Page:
Neural coordination

consciousnessNeural Coordination and Human Cognition

Catherine Tallon-Baudry

In:- Dynamic Coordination in the Brain: From Neurons to Mind – MIT Press

Brain imaging in recent years has led to the brain being seen in terms of a large number of functional regions, and this in turn creates a need to explain how the activities of these regions are coordinated. This chapter emphasises the distinction between learned routes in the brain and the coordination that is needed to deal with new perceptions and behaviours. Initial waves of feed forward activity are mainly related to unconscious processing. Feedback and recurrent processing between parts of the brain have been related to processing over a longer duration and may be related to conscious activity.

Delta waves in the brain are related to sleep, theta to memory, while beta and gamma are associated with attention and the binding together of activity in different areas of the brain. The author refers to “a large and converging body of evidence that grouping features into a coherent percept is accompanied by changes in the gamma range” (1. Jensen et al, 2007, 2. Tallon-Baudry, 2009), although oscillatory synchrony in the alpha range is also found (3. Mima et al, 2001, 4. Freunberger et al, 2008). Brain networks influence oscillatory synchrony from the theta to the gamma range. The laying down and retrieval of memories involves both the theta and gamma oscillatory synchrony. Short-term memory activity involves both beta and gamma oscillations. Local gamma oscillations relate to activity in the visual, medial temporal lobe and frontal areas. Particular cognitive processes can relate to gamma oscillations in different locations. Selective attention can involve gamma oscillations at particular subfrequencies and in particular brain areas. Distinct bands with the gamma range relate to both visual awareness and spatial attention. The frequency content of oscillations in the gamma band has been suggested to code for features such as spatial frequency or the direction of sound.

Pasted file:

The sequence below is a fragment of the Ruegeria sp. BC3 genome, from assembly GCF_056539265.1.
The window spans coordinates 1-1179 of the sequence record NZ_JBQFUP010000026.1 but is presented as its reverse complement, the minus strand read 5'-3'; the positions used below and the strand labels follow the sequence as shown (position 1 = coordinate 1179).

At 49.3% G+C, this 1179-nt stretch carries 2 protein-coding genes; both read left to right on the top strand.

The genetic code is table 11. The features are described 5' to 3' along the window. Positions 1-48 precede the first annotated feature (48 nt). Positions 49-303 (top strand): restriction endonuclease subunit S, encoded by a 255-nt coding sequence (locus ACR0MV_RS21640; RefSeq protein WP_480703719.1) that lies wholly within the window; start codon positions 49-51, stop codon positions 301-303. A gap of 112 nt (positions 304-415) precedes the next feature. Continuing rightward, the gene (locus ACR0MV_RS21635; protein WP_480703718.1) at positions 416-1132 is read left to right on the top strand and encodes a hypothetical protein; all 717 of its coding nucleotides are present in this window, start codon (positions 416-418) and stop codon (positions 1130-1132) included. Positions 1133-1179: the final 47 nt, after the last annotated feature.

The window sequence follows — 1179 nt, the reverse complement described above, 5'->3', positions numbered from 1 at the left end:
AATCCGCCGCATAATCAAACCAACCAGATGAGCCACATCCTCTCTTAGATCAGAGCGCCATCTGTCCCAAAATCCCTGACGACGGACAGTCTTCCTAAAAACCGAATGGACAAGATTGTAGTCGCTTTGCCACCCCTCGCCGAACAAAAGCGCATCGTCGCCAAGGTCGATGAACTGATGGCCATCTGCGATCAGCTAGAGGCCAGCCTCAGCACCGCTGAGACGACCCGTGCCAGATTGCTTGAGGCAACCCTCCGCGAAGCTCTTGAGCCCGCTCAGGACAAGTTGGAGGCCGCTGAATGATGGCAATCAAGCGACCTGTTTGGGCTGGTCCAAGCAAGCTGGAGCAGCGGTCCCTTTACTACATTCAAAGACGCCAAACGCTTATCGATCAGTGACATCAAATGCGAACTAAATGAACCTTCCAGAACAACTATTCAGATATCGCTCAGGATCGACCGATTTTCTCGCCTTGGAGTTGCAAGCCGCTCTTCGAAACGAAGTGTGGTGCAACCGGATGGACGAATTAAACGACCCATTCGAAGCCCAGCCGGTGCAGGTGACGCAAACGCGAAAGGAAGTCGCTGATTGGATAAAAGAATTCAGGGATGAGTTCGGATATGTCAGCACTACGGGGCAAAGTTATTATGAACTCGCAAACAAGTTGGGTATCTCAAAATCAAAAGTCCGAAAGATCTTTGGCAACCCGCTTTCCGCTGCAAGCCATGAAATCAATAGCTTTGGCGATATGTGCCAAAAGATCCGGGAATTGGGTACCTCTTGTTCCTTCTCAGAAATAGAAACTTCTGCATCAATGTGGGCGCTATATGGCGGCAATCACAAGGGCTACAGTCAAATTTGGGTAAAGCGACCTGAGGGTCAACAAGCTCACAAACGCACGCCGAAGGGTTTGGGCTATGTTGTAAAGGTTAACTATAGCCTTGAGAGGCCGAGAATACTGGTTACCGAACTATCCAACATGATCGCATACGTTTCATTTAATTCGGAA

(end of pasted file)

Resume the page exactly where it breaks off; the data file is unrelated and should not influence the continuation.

Oscillations could be used to group and separate chunks of data from what went before and came after. This has been related to beta oscillations. There has been a further tentative suggestion that very slow oscillations could be related to the ‘psychological present’ or the few seconds which form a perceptual unity that does not require the effort of recall. It is further suggested that distinct oscillatory frequencies could be used to accomplish a task requiring more than one function, such as searching for a person in a crowd. This is taken to suggest that activity between different frequency bands can be coordinated in the brain. Experimental evidence suggests that spatially distant areas of the brain oscillate in the same frequency range and with constant phase relationship and that this activity can play a cognitive role (5 & 6. Tallon-Baudry 2001 &4, 7. Melloni et al, 2007, 8. Doesburg et al, 2008). Amplitude as well as phase coupling can occur between frequency bands at S.integrating information and distinguishing between information.

 

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